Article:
The Chilling Quote That Shows You Just How Bad The Hong Kong Protests Could Get

HONG kong protesterReutersA protester puts on a gas mask to prepare for a possible tear gas attack as hundreds of protesters block a main road at Hong Kong’s shopping Mongkok district September 29, 2014.

Hong Kongers have taken to the streets of the city, furious that Beijing will no longer allow citizens to democratically elect their political leaders.

Beijing is just as furious. If attempts to block images of protests on social media, like Instagram and Weibo, are any indication, it will not tolerate dissent for long.

Behind closed doors, Beijing has been more direct.

In a meeting with Hong Kong leaders in August, Beijing’s liaison to the island, Zhang Xiaoming, told Hong Kong leaders that “The fact that you are allowed to stay alive, already shows the country’s inclusiveness.”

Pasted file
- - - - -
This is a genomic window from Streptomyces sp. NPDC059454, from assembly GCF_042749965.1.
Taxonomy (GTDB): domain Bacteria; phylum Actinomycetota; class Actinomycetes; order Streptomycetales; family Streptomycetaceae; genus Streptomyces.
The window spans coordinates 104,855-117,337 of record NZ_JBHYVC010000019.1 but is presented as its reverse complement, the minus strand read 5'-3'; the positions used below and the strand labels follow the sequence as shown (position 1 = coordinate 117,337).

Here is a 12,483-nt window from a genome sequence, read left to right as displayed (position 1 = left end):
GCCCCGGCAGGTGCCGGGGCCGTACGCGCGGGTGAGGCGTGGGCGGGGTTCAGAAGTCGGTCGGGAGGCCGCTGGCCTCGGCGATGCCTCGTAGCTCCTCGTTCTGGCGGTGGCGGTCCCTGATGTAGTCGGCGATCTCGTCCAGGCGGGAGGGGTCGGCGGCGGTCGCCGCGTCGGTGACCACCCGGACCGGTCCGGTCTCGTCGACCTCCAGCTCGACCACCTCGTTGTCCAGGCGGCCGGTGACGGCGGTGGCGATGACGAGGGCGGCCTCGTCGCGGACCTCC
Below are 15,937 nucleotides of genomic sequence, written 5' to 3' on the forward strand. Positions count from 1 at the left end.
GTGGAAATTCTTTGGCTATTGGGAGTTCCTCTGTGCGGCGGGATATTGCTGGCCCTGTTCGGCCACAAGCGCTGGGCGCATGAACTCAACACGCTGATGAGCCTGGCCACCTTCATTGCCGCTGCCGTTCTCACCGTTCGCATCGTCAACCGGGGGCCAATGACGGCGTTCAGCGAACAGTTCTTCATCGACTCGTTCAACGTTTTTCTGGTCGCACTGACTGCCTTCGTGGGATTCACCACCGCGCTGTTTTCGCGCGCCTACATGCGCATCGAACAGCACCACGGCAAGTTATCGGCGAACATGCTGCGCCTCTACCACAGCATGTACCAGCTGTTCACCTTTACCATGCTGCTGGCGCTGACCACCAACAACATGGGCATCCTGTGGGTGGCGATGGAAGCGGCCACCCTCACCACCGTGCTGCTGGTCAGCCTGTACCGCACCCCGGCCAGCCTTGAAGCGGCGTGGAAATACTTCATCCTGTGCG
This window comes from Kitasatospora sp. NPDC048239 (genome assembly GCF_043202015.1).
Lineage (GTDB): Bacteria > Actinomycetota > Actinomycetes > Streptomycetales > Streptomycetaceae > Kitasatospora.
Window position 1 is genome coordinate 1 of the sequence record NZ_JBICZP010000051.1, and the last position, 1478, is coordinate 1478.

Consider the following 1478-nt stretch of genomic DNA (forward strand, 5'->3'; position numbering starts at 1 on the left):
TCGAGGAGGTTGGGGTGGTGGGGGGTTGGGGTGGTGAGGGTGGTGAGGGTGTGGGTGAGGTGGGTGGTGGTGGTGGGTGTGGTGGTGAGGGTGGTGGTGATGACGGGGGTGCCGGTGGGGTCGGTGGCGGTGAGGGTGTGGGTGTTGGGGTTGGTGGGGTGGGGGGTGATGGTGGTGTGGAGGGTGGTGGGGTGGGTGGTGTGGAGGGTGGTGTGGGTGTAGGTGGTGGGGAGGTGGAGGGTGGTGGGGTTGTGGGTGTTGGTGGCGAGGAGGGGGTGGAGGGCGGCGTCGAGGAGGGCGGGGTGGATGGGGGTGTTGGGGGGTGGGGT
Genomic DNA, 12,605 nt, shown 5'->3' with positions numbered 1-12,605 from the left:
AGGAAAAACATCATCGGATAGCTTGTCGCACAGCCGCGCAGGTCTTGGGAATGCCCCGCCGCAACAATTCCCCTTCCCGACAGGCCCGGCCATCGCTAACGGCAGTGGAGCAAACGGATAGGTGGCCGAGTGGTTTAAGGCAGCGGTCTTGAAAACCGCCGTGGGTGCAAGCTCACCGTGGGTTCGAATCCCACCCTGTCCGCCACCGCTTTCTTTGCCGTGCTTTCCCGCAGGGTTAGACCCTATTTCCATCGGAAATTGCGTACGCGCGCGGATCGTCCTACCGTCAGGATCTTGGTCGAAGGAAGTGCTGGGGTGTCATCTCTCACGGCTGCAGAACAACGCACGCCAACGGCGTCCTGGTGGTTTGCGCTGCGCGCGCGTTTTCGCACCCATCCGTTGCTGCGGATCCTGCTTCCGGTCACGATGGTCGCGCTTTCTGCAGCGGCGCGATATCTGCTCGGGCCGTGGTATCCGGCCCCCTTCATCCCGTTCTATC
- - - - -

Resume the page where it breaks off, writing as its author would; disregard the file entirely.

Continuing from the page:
According to Reuters everyone in the room was shocked. It was a clear sign that Xi Jinping’s China — a China of political corruption drives and power consolidated in the office of the President — had a new vision for Hong Kong.

For the past 30 years, since rejoining China after being under British rule, Hong Kong has been able to elect its own leaders. That was the deal then-Chinese President Deng Xiaoping made with late British Prime Minister Margaret Thatcher.

Hong Kong, along with Macau, would exist under a specific political identity — it would become a ‘special administrative region’ (SAR) until 2047. SAR’s don’t have to be socialist like the mainland, and they can maintain their own legal systems.

At least, that was the case until Xi Jingping became President of China.

Now Beijing is going back on that promise. In a white paper written this summer, mainland leaders said that Hong Kong’s constitutional autonomy was not “an inherent power.” Instead of allowing fully democratic elections, Beijing wants to select that candidates that can run in Hong Kong in 2017.

Autonomy is over. In other words, it’s time to conform to the mainland, or else.

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